Answer THAT and I suspect that you will know at once what Mass, Space and Time actually are (and probably everything else about the universe(s) .) Before that, we can only try to find a set of rules or 'laws' which try to explain what we observe happening and specualte as to why.

Steve

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Why is the speed of light constant at that velocity irrespective of the observer?

Go read Einstein's seminal 1905 paper on Special Relativity. It's not especially hard going, and answers all the questions. In fact Einstein started making his theory based on the assumption that the speed of light would always measure the same irrespective of the motion of the observer.

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If the Universe is expanding at the speed of light, does this mean we will never see beyond our own local system, since the expansion and speed at which light travels would cancel each other out? would that explain blackholes?

I've probably not posed that correctly and hope it makes some sense...

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Go read Einstein's seminal 1905 paper on Special Relativity. It's not especially hard going, and answers all the questions. In fact Einstein started making his theory based on the assumption that the speed of light would always measure the same irrespective of the motion of the observer.

Talk about missing the point! :-) After the observational evidence in the late 19th century that the speed of light appears to be constant for all observers irrespective of their frame of reference, Einstein (and others) attempted a mathematical explanation as to how this calculates out and how it affects mass, space and time.

Einstein made no attempt to explain WHY this is so. Let alone to answer ALL questions.

Steve

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Actually, everything in the universe, including us, are traveling through spacetime at the speed of light. We tend to neglect the time element of spacetime when we think about movement. Light itself does not perceive the passage of time, so all it's speed goes into the three space dimensions. For us, we are traveling through time as well. Basically, if you take into account four dimensional spacetime, everything is moving at the speed of light.

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so if we are all travelling at the speed of light, then when i start running, am i going faster?

Also, i wonder what the view of lets say beetleguise would be if you started off on earth looking at it and the travelled at the speed of light towards it, assuming that in reality it has exploded by now but we dont know cuz the light hasnt reached us, it would be like travelling through time as you would see perhaps the explosion and the aftermath in a shorter amount of time than it actually took so you would be in effect travelling into the future, correct me if im wrong on that though :icon_eek: (ignoring the fact that it would still take more than our short lifespans to get there)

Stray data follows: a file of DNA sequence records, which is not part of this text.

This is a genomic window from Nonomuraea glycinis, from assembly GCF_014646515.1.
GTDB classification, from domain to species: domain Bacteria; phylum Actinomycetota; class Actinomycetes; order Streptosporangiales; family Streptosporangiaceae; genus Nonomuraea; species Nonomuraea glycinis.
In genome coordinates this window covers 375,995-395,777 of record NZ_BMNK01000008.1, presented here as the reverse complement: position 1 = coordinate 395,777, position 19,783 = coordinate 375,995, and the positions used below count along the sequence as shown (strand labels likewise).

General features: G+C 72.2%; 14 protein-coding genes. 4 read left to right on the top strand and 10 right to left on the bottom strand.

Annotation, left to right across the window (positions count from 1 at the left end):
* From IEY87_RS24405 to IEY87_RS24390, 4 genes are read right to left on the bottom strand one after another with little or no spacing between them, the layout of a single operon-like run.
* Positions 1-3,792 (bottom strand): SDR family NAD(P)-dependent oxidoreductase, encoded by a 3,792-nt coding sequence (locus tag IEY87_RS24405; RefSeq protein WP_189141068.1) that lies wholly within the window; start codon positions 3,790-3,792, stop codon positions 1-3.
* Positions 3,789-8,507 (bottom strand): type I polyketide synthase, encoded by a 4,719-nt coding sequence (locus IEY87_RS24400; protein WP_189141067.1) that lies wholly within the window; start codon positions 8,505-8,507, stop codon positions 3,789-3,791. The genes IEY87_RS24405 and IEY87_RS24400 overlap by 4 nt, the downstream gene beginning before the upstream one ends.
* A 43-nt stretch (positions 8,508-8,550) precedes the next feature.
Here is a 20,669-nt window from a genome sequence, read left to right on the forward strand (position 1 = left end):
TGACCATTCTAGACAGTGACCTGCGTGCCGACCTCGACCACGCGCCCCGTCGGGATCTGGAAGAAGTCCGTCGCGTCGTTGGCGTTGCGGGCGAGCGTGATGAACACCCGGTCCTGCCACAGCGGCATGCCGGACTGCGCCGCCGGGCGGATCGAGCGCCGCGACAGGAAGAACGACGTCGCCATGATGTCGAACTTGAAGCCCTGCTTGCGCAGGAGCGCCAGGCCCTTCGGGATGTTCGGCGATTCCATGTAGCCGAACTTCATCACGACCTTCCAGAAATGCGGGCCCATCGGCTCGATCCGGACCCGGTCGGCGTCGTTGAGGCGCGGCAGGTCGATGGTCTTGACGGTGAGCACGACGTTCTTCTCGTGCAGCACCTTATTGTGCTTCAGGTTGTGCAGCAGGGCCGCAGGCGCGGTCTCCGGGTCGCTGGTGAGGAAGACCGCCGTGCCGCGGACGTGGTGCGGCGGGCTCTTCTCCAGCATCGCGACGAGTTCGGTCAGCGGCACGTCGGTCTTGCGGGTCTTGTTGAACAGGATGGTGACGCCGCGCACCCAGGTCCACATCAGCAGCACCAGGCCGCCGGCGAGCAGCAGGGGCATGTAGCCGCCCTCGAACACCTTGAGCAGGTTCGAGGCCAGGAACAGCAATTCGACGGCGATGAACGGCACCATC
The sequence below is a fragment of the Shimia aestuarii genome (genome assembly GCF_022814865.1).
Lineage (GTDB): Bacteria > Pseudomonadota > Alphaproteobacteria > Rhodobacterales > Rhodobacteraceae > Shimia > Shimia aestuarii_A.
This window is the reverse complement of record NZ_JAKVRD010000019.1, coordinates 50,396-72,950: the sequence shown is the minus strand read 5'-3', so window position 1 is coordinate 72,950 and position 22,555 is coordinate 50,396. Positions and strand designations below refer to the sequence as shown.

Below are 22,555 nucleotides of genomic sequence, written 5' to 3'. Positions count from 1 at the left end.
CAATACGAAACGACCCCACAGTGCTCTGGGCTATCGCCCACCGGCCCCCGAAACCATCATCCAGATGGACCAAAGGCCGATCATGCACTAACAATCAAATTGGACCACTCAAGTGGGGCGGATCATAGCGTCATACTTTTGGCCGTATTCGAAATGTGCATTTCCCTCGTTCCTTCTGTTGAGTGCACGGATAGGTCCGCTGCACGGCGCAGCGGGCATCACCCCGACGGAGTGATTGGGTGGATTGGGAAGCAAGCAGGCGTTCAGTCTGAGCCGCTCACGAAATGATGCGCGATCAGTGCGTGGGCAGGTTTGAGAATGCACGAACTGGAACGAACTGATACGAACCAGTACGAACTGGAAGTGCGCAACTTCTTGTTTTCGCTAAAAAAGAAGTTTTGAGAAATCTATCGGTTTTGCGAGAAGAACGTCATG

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it would only appear to be in the future...from earth...as its actually still the same time, just different light that we see. Technically time is not measured by light so by simply travelling faster than light we arent travelling forwards in time, but rather just seeing the photons earlier than we normally would (in regards to long distances (ly)) ....or am i talking rubbish? :icon_eek:

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i see what your saying, but events would surely happen at a faster rate giving the illusion of traveling into the future? or is it ME that is talking rubbish lol

I also see what your saying :hello2: hmm i guess if u continued to travel faster u would see things happen at a quicker rate, or maybe, if u travel faster than the speed of light, u cant even see light? :hello2:my theory :icon_eek:...are we both talking rubbish now? lol

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Travelling into the future is trivial, you just have to keep running (like The Doctor does). it's going back that seems impossible.

By the way, going to Betelgeuse should not take that long. From the point of view of a speeding rocket, distances appear contracted by the Gamma factor making for a shorter journey. Assuming constant acceleration of one-g for half the journey, followed by constant deceleration of one-g for the rest, we can get to Vega in less than 7 years, the centre of the galaxy in about 20 and the Andromeda galaxy in about 28.

The Relativistic Rocket